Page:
So there’s one simple question: with Amendment One as law, do you have the opportunity to be a startup CEO? I’d call it a travesty if you can’t control your own destiny and prosperity in this arena. If you’re ready to risk it all to create better technology, new jobs, more tax revenue, and a better life for your family, why should some pro-big business lobbyist decide you couldn’t by deceiving the electorate into voting in favor of Amendment One?

 

A Well-Informed Voice of Reason


I’m going to conclude my penultimate article on this topic by doing something relatively rare – reprinting an entire opinion piece from the Cordele Dispatch written by Ed Buckley and Tom Stubbs. Ed has consistently rallied against the passage of Amendment One, and makes a great series of arguments from the real-life position of a labor lawyer.

Georgians should vote 'no'
By Edward D. Buckley and Tom Stubbs

Cordele Dispatch

Cordele — (This editorial written by two Atlanta area attorneys is reprinted at the request of Cordele attorney James Hurt).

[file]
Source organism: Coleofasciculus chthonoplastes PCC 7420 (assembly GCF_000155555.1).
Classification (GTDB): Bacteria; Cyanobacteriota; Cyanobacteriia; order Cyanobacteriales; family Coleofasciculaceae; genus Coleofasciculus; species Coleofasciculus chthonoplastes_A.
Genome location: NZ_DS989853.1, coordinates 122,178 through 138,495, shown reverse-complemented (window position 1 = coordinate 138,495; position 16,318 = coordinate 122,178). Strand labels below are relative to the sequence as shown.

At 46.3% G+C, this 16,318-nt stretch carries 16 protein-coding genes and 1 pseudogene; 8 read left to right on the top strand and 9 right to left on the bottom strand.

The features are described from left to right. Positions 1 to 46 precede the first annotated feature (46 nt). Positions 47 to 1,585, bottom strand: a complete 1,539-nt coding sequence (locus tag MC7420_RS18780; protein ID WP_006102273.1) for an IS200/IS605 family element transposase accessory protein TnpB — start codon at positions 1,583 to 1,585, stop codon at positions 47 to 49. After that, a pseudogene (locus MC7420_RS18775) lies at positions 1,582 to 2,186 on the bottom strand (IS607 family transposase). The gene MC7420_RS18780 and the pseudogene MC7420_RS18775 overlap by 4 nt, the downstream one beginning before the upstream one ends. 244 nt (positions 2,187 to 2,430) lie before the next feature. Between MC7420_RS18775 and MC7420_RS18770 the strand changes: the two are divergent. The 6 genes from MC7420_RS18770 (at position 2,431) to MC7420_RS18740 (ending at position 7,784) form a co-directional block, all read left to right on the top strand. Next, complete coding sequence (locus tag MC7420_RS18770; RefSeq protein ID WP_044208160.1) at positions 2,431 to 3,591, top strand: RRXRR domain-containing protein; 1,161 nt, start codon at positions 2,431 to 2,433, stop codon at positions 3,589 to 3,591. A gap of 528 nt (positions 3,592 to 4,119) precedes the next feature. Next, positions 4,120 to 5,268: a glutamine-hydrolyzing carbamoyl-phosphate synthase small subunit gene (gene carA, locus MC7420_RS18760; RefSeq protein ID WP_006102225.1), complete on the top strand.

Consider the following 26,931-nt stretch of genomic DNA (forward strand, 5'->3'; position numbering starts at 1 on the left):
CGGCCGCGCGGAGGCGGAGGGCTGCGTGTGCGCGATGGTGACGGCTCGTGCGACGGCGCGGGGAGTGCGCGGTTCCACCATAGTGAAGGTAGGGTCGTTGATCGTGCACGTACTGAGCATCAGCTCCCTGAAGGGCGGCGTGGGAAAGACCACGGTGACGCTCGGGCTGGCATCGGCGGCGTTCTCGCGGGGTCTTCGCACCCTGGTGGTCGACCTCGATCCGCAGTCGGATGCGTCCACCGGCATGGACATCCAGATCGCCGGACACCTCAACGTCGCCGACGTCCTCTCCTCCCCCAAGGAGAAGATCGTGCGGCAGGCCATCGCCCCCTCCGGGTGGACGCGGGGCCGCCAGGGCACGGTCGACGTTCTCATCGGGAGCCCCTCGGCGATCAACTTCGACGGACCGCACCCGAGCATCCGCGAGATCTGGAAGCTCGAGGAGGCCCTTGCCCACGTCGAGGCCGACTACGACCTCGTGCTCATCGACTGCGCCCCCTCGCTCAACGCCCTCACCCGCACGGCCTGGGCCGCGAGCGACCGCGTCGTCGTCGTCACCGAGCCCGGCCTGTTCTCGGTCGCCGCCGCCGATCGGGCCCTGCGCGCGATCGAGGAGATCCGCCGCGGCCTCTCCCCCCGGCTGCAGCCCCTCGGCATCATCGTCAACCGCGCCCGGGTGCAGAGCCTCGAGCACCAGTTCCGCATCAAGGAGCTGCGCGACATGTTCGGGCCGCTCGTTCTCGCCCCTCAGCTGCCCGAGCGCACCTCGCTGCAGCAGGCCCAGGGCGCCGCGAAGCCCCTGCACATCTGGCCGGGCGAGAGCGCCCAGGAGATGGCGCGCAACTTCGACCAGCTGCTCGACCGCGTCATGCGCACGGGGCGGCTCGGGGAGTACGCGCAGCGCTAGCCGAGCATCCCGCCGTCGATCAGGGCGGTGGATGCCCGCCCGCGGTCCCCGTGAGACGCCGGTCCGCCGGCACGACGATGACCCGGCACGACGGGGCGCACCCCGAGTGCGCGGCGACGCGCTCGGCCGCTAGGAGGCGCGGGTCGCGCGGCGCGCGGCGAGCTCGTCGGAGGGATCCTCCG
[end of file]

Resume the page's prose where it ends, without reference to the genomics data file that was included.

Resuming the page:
Georgia voters will soon be asked to vote on an amendment to the state constitution which is intentionally phrased to deceive them.

The language reads: "Shall the Constitution of Georgia be amended so as to make Georgia more economically competitive by authorizing legislation to uphold reasonable competitive agreements?"

This language is a lie on its face. The amendment does not make Georgia more competitive; it makes us less competitive by restricting the free flow of labor upon which that capitalism depends.

The proposed constitutional amendment will shackle employees to businesses, and strangle the present rights of employees to go out and work for competitors or start new competing businesses.

Voters who are employees of any kind, be they doctors, news people, engineers, mechanics or salespeople should rise up and vote "No" to this radical change to our state constitution.